AnchorFree Heralds an Age of Consumer Privacy
Hotspot Shield guards user privacy with a free VPN, HTTPS online security system
Everything you do online is being watched and recorded. Every website you visit knows what you’re doing, and every search engine has a log of what you’re looking for. Advertisers use this information for ads targeted at what every user is interested in, but that same information can easily fall into the wrong hands.
There are ways to hide this information, but for the common user the process would be difficult—on par with figuring out a Rubik’s Cube.
In 2005, David Gorodyansky, 29, saw the rising problem. Fresh out of college, he and a friend took a hard look at the Internet and stood aghast at the sheer volume of user data floating around the Web. “There are two billion people on the Internet and all of their information is being collected,” said Gorodyansky in a phone interview.
“My main concern was that there is a ton of data online about users—about all of us. Especially as more people are using public Wi-Fi networks, there is a huge amount of data that can be easily compromised,” he said.
He and Eugene Malobrodsky decided to solve the problem. What they came up with was a free security system that allows users to browse the Web anonymously while protecting their data. They founded AnchorFree, with their security product, Hotspot Shield, leading the way.
The application places a shield icon on the user’s desktop. When the user turns it on, it will make every website on the Internet as secure as a banking website by encrypting it. It will convert Web pages from the regular HTTP, seen at the beginning of a Web address, to HTTPS. The “S” at the end stands for “Secure.”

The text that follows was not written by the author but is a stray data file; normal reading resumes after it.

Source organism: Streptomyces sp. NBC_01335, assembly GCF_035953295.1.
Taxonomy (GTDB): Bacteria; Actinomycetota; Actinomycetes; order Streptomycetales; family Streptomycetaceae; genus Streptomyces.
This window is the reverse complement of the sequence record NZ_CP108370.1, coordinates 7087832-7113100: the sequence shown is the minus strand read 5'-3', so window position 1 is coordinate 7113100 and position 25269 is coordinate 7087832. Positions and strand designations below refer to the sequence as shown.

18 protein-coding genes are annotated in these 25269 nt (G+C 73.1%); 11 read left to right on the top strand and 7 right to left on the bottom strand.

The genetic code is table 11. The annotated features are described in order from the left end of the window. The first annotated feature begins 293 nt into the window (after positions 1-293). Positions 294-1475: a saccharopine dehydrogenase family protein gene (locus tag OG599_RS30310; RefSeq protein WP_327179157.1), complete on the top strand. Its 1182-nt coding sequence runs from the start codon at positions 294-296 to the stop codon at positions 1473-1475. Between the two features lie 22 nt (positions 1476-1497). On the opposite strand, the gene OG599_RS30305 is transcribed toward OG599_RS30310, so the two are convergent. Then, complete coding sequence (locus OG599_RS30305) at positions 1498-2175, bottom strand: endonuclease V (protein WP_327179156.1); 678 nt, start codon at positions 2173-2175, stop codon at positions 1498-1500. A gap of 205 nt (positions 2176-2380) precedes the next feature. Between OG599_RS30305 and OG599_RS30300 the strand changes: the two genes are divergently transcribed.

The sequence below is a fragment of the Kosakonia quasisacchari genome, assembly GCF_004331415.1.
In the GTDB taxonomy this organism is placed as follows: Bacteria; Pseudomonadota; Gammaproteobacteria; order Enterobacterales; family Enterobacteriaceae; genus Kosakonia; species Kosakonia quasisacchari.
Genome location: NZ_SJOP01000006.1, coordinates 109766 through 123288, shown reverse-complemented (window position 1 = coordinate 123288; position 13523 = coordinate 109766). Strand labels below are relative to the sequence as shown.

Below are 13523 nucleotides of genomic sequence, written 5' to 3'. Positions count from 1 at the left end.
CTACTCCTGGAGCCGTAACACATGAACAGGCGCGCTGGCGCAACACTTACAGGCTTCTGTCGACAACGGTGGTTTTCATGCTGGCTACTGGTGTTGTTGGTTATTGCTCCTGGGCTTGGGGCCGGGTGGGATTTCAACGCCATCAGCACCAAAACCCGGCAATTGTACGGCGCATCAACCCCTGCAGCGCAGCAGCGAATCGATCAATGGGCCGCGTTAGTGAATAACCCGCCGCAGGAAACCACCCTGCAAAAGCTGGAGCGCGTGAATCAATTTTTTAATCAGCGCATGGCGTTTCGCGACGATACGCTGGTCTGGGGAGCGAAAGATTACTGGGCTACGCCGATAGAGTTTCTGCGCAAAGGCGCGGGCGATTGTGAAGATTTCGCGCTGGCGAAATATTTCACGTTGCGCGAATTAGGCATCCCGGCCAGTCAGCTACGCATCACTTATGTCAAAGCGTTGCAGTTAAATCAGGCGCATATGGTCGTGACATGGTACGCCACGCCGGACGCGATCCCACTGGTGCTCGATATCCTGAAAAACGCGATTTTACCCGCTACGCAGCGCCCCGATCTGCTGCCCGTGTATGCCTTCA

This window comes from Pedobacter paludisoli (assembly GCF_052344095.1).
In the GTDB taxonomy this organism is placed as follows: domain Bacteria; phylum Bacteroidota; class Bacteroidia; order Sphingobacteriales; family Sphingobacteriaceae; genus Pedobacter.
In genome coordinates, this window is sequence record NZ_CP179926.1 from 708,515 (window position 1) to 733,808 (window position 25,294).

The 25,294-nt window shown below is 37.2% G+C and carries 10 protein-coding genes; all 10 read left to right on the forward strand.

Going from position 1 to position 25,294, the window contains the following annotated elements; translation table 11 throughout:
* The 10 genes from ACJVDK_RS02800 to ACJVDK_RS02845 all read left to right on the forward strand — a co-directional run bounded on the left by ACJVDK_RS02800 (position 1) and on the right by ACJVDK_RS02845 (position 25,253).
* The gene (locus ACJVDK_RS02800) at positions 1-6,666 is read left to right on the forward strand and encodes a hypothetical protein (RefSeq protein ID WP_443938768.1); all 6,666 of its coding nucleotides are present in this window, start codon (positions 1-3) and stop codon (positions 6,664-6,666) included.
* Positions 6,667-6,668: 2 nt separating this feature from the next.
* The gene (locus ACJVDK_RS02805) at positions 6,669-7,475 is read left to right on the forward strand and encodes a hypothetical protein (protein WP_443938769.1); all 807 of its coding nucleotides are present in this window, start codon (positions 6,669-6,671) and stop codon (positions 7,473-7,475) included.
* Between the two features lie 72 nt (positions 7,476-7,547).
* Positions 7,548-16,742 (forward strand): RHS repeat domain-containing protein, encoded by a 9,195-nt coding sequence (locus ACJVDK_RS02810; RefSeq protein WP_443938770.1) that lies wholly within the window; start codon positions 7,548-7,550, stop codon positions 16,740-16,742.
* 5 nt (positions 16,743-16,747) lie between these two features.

“What that means is basically your Facebook page, your e-mail, your search, everything you do becomes just as secure as your banking site,” Gorodyansky said.
At the same time, Hotspot Shield directs users through its own system, throws out their personal data, and gives them new identities. When they browse the Web, their real names and information will then be hidden, replaced instead by anonymous identities associated with AnchorFree. This works by discarding the user’s IP address and assigning a new one.
Installing the software is easy. It can be activated by simply clicking its “Connect” option, and users can turn the service on and off at their leisure.
Internet privacy is becoming a huge issue in today’s world, and there is heavy debate currently around the subject.
The U.S. Senate Committee on Commerce, Science, and Transportation held a hearing on online consumer privacy on March 16, which heralded deliberations on consumer privacy by the 112th Congress. The issue “is front and center on the Commerce Committee’s agenda,” states a Senate press release.
“I want to know if the privacy protections we have in place are enough, or whether Congress needs to step in and do more. As Chairman, I’m committed to doing everything I can to protect consumers’ privacy,” stated the committee’s chairman, John Rockefeller, in a press release.
The issue of consumer privacy boils down to a few key areas.
Every user on the Web is assigned an Internet Protocol (IP) address, which works as a kind of online name-card, telling everyone who the users are and where they live. Using this data, advertisement companies can watch the online activity of users through their IP addresses—what links they click and what products they look at. Advertisers also install what are known as “Super Cookies” on computers, which can monitor this data and relay it back.
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